The immense reach and influence of Big Data over almost all the industry verticals is not unknown. With Big Data, seemingly massive and complex chain of communication, comments, and brand mentions is analyzed at a granular level. The purpose of this exercise is to unlock insights that may have hitherto remained hidden from the views of the decision makers of a company. Take the case of American Express. The card company giant wanted to bring more than just trailing indicators to take its aggressive growth plans ahead. This led AmEx to invest into building a complex yet powerful predictive models that take in as many as 115 variables. The purpose of the exercise? To look at ways to enhance brand loyalty among customers and bring down customer churn with the help of Big Data.
This predictive analysis is one of the forms of Data Science – the field that helps extract knowledge or insights from Big Data (both structured and unstructured). Some other implementations of data science include statistical analysis, data mining, data engineering, probability models, visualizations, and machine learning. Data science is a part of the bigger domain of competitive intelligence, which also includes data analysis and data mining.
A look at propelling the productivity of next- gen data scientists
IBM’s Big Data Evangelist, James Kobielus had produced an interesting article that highlighted the different ways in which the productivity of next generation data scientists can be enhanced. This can, in turn, impact the fortunes of the global economy, finance, and society.
He has acknowledged the mission critical role played by data scientists in providing value to the always-on business environment. Their value spans different repeatable solution integration to help analyze the data and generate meaningful insights to help stakeholders with their decision-making process.
Why boosting the data scientists’ productivity is essential
Data scientists perform a host of varied roles and responsibilities within the entire big data ecosystem. These include tasks such as –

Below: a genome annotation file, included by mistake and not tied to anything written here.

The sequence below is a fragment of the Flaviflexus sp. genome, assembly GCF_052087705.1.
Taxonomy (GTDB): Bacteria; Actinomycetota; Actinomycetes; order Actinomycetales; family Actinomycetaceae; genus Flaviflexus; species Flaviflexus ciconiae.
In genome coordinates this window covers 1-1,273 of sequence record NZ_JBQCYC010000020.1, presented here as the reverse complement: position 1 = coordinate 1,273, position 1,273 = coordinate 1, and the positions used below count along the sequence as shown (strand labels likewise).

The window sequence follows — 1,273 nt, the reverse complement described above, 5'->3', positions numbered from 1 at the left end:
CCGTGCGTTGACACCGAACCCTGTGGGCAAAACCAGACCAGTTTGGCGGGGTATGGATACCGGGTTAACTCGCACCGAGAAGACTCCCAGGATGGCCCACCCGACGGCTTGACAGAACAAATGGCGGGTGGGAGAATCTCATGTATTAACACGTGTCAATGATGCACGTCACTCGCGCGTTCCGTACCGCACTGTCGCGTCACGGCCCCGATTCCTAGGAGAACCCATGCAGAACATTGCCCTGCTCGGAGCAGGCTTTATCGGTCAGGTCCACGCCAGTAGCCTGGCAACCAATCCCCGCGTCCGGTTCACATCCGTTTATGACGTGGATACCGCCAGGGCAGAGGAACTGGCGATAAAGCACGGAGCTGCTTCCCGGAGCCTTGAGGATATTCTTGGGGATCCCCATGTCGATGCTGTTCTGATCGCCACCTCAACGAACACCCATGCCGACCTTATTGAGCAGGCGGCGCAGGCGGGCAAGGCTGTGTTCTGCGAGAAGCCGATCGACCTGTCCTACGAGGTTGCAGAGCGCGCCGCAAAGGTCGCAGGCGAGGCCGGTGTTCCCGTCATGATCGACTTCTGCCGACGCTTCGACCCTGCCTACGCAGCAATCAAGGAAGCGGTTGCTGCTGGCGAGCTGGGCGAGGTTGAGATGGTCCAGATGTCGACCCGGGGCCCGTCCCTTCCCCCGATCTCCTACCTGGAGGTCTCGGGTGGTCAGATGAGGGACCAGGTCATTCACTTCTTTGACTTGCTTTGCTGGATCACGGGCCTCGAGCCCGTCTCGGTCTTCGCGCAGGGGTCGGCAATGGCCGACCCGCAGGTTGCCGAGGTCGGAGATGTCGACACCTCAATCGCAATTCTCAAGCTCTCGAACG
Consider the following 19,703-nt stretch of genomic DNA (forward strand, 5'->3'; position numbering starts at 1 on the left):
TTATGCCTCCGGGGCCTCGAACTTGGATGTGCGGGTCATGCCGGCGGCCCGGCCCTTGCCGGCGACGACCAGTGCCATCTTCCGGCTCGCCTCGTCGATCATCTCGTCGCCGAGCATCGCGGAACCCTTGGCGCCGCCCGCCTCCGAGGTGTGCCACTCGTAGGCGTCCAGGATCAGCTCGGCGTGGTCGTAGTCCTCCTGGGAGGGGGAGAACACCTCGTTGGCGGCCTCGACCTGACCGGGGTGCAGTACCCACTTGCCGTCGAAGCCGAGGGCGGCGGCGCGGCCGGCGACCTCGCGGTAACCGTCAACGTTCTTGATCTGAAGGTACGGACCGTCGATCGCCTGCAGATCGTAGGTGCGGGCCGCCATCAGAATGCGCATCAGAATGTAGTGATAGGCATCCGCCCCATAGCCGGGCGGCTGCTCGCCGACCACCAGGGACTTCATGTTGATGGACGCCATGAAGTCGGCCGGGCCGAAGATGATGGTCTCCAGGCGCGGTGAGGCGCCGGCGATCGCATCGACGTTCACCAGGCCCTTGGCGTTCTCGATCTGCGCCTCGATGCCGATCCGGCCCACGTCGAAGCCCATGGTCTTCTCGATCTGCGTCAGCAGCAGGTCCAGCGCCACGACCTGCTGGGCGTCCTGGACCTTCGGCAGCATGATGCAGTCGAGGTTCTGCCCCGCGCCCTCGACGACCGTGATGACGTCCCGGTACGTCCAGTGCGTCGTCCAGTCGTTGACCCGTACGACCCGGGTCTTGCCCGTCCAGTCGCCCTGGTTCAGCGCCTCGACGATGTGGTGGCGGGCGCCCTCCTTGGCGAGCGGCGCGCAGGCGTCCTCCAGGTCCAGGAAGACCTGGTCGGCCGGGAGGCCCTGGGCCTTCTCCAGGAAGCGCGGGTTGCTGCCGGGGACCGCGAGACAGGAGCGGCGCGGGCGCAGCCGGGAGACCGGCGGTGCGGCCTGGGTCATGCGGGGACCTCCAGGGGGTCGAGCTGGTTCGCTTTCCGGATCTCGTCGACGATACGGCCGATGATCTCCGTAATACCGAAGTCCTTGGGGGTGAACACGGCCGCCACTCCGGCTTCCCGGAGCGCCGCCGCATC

As is evident, these tasks call for a set of human capital expertise that cannot be found in one single individual. A team of people who are experts in different niches has to be built. More importantly, they have to be aligned such that the business objective of having a team of data scientists is met amicably and without any politics. And this can be achieved by having a robust set of processes and protocols that need to be followed by every single one within the team.
However setting up and enforcing these protocols doesn’t necessarily mean a dip in the productivity of the data scientists. James takes a look at the real life examples where different processes have been set up to ensure optimum productivity of the data scientists within complex team environments. One instance that he has specifically mentioned in this context is Ben Lorica from O’Reilly. This article seeks to offer the below advantages in productivity to the data scientists:
It also talks about designing, clearly defining, and setting up error bounds to help check the efficacy of the machine learning projects. With the help of this effort, the actual performance can be measured against pre-defined benchmarks. In addition, it can help in fine- tuning the model if there is a significant diversion of the actual performance of the model from the expected outcomes.
This is one example of the efforts going on worldwide in different organizations to catapult the productivity of data scientists. With these efforts they perform their roles within deeply complex environments that touches multiple personnel, processes, protocols, and expectations.
James then goes on to highlight the ways in which data scientists can rally excel at their jobs and do remarkably well with the data analytics and visualization niche. There are two aspects – one is the technology itself (in the form of solutions like Hadoop, R, Python and Spark) and the other is the team of experts that form touchpoints for data scientists (data application developers, modelers, data engineers, senior management, and ETL experts). Both of them should work in tandem to provide an environment that fosters higher productivity for the data scientists. James has listed quite a few ways to achieve this.
With these helpful pointers, James brings out the ways in which enhancing the value of Data Scientists in the Big Data ecosystem can be made possible.
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